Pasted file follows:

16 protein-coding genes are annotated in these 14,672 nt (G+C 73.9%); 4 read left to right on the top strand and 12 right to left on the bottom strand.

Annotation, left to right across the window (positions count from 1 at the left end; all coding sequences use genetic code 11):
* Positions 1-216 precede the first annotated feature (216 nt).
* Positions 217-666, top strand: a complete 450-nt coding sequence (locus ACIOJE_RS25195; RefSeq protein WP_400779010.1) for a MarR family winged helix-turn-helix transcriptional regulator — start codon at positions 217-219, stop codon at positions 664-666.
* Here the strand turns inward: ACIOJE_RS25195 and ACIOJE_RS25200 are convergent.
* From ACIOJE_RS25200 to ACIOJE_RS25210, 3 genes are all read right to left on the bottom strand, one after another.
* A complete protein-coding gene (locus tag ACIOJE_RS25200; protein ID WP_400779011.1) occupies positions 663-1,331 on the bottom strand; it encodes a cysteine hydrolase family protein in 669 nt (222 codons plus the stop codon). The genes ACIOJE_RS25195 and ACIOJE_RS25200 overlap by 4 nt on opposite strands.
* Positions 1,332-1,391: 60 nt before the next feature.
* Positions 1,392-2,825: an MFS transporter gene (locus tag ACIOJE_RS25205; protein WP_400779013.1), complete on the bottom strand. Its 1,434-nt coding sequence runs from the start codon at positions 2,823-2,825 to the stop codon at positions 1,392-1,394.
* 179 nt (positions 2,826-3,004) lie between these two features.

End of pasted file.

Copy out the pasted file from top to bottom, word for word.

16 protein-coding genes are annotated in these 14,672 nt (G+C 73.9%); 4 read left to right on the top strand and 12 right to left on the bottom strand.

Annotation, left to right across the window (positions count from 1 at the left end; all coding sequences use genetic code 11):
* Positions 1-216 precede the first annotated feature (216 nt).
* Positions 217-666, top strand: a complete 450-nt coding sequence (locus ACIOJE_RS25195; RefSeq protein WP_400779010.1) for a MarR family winged helix-turn-helix transcriptional regulator — start codon at positions 217-219, stop codon at positions 664-666.
* Here the strand turns inward: ACIOJE_RS25195 and ACIOJE_RS25200 are convergent.
* From ACIOJE_RS25200 to ACIOJE_RS25210, 3 genes are all read right to left on the bottom strand, one after another.
* A complete protein-coding gene (locus tag ACIOJE_RS25200; protein ID WP_400779011.1) occupies positions 663-1,331 on the bottom strand; it encodes a cysteine hydrolase family protein in 669 nt (222 codons plus the stop codon). The genes ACIOJE_RS25195 and ACIOJE_RS25200 overlap by 4 nt on opposite strands.
* Positions 1,332-1,391: 60 nt before the next feature.
* Positions 1,392-2,825: an MFS transporter gene (locus tag ACIOJE_RS25205; protein WP_400779013.1), complete on the bottom strand. Its 1,434-nt coding sequence runs from the start codon at positions 2,823-2,825 to the stop codon at positions 1,392-1,394.
* 179 nt (positions 2,826-3,004) lie between these two features.